ISA Student Lands Cyber Job at Ideal Spot
KENNESAW, Ga. (Mar 1, 2019) — One conversation during his internship in Washington, D.C., last summer made Aaron Schwartz realize how respected Kennesaw State University is in the cybersecurity field.
Schwartz was interning with Booz Allen Hamilton, a management and information technology consulting firm, and he was introduced to a member of the cyber assessment and authorization team. He recalls that, as soon as he said he is majoring in information security and assurance at Kennesaw State, the Booz Allen staffer turned to Schwartz’s internship leader and said, “You have to give this guy a job!”
“I was amazed that someone from out of state immediately recognized KSU's information security program as one of the best,” Schwartz said. “That moment when I realized how well Kennesaw State is known in the cybersecurity industry let me know I’m doing something right.”
As further evidence of that, Schwartz has a full-time job waiting for him. He will become a vulnerability analyst with Booz Allen Hamilton after he graduates in May with his ISA degree.
Even better, the Roswell native will start his career close to home. After receiving the job offer, Schwartz requested to work at Booz Allen Hamilton’s Atlanta office rather than in Washington, D.C. – and the company agreed.
“My grandmother always taught me to ask for what I want,” Schwartz said. “Family means a lot to me, and I wanted to stay near them. Plus, I’ll be working in a part of the country where there is high demand for people with cybersecurity knowledge and training.”
Schwartz credited the Michael J. Coles College of Business for connecting him to the internship with Booz Allen Hamilton. He explained, “I tell my classmates all the time that the Coles College’s Internship and Co-op Advising department (in the Undergraduate Programs Advising Center) is amazing.”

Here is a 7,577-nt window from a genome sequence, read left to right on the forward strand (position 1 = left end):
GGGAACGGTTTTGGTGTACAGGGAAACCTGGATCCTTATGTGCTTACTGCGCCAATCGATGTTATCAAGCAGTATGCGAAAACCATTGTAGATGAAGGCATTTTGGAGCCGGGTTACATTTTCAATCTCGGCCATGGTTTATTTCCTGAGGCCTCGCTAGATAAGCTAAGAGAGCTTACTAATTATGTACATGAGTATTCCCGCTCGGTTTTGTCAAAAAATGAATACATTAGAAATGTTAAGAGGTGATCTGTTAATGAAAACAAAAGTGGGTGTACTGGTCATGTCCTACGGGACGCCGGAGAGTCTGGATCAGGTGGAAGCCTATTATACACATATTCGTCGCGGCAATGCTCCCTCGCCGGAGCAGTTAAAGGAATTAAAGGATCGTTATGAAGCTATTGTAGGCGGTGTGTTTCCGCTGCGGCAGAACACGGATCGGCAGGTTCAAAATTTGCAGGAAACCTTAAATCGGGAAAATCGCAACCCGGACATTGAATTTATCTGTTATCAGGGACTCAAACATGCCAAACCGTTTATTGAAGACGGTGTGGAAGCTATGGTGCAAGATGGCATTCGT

Schwartz said he also has benefitted from the expertise and industry connections of two ISA professors “who literally wrote the book on cybersecurity,” Herb Mattord and Michael Whitman. The book Principles of Information Security, co-authored by Mattord and Whitman, is a classroom and industry standard for teaching all aspects of information security.
“I can’t imagine that any other college of business networks people better than Coles does, especially in ISA,” Schwartz said. “I have been able to experience an industry-leading program. I love Kennesaw State. There really isn’t any place else like this.”
Another benefit of the Coles College’s Department of Information Systems, according to Schwartz, is the amount of practical knowledge he has gained in classes such as the ISA Programs and Strategies capstone. The course – which Mattord describes as “a finishing school for CISOs (chief information security officers)” – is divided into weekly modules of tasks and strategies, such as assessing how effective a simulated company’s security policy is and devising how to improve it.
“Being able to say you’ve completed projects like that is a key talking point in a job interview,” Schwartz said. “You haven’t just learned about something – you’ve actually done it.”
Schwartz also has been active in cybersecurity initiatives outside of the classroom, as a member of the Offensive Security Research Club (OSRC). Recently, he coordinated a partnership with University Information Technology Services (UITS) to educate students about Duo, a two-factor authentication service that students will begin using in March to access their KSU digital accounts. The club set up information tables on both Kennesaw State campuses to sign up students for Duo and educate them on why the system is necessary to protect credentials for university accounts.
“Aaron is a great student and has shown leadership in his role to help promote security practices across KSU with the Offensive Security Club,” said Mattord, the interim chair of the Department of Information Systems and associate director of the Center for Information Security Education at Kennesaw State. “He is showing us all that it is not enough to be a good student; you need to work at making a difference in the world.”
– Paul Floeckher
Photos by David Caselli